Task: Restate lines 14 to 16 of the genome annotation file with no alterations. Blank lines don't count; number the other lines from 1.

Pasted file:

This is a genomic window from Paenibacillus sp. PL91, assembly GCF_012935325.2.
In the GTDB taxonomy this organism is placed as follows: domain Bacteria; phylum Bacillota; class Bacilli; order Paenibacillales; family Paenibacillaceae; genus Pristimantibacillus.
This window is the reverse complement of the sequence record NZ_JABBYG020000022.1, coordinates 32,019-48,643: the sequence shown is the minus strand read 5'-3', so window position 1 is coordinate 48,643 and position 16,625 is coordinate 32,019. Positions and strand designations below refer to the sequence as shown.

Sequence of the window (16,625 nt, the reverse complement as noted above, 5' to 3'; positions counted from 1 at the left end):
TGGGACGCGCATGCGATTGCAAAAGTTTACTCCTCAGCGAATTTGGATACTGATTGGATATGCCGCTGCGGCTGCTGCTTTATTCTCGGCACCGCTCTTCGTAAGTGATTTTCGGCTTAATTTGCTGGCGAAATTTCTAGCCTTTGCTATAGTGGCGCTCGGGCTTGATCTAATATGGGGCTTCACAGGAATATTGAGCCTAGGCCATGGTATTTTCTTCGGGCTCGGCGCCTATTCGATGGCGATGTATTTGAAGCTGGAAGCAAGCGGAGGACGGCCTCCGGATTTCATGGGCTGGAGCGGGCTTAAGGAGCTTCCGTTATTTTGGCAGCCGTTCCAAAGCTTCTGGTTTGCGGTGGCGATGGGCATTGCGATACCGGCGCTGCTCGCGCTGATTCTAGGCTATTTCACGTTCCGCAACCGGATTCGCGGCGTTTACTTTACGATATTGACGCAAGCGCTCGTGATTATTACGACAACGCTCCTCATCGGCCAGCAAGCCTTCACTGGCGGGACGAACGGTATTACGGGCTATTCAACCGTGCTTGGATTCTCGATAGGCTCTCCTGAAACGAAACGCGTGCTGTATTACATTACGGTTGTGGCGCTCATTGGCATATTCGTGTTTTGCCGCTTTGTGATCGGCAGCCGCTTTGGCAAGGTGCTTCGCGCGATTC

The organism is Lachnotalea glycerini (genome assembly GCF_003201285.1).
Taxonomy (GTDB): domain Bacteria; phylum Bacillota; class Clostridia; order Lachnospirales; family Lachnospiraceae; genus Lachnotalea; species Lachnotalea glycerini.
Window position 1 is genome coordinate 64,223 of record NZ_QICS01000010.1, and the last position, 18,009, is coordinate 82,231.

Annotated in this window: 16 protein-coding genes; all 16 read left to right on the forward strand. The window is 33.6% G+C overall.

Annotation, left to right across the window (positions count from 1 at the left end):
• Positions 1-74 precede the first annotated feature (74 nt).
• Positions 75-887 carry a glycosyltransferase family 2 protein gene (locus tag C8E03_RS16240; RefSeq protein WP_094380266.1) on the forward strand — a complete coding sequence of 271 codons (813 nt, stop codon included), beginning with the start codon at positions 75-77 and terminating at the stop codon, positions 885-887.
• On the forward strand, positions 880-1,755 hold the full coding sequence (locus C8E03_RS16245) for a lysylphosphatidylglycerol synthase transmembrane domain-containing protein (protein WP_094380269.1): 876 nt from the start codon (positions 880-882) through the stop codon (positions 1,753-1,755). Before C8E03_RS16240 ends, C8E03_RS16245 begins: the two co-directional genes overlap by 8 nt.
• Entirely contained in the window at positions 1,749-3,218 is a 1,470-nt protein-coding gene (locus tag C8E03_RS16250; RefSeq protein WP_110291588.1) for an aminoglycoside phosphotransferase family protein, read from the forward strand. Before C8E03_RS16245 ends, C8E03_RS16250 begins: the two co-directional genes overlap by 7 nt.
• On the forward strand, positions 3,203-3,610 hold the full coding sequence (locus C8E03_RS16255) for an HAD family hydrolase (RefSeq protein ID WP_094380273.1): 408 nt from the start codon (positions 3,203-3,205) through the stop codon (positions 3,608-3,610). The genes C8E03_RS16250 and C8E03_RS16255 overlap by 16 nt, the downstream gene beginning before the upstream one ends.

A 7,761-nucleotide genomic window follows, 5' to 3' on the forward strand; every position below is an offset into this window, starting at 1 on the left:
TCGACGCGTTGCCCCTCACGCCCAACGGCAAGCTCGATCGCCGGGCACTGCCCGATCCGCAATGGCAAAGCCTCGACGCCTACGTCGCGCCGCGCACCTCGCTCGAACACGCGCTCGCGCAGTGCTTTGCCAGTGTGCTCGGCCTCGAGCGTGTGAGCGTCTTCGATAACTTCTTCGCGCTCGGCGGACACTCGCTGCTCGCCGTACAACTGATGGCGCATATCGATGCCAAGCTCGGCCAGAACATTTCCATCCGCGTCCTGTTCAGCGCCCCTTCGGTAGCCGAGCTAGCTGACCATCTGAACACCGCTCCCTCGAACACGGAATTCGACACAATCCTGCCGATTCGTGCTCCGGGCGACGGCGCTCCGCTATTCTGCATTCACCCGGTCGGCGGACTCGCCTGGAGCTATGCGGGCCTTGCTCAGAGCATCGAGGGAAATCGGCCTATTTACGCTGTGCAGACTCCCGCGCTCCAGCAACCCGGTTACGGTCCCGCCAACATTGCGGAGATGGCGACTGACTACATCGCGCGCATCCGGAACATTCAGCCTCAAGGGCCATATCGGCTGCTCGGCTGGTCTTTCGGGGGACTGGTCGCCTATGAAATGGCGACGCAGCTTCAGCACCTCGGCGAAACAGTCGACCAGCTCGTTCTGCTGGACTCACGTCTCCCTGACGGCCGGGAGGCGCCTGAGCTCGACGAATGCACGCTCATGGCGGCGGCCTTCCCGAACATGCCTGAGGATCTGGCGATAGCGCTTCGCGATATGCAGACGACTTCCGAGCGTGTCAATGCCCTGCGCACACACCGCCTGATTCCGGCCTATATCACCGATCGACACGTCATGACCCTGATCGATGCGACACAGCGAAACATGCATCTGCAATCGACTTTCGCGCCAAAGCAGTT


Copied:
• Entirely contained in the window at positions 1,749-3,218 is a 1,470-nt protein-coding gene (locus tag C8E03_RS16250; RefSeq protein WP_110291588.1) for an aminoglycoside phosphotransferase family protein, read from the forward strand. Before C8E03_RS16245 ends, C8E03_RS16250 begins: the two co-directional genes overlap by 7 nt.
• On the forward strand, positions 3,203-3,610 hold the full coding sequence (locus C8E03_RS16255) for an HAD family hydrolase (RefSeq protein ID WP_094380273.1): 408 nt from the start codon (positions 3,203-3,205) through the stop codon (positions 3,608-3,610). The genes C8E03_RS16250 and C8E03_RS16255 overlap by 16 nt, the downstream gene beginning before the upstream one ends.

A 7,761-nucleotide genomic window follows, 5' to 3' on the forward strand; every position below is an offset into this window, starting at 1 on the left: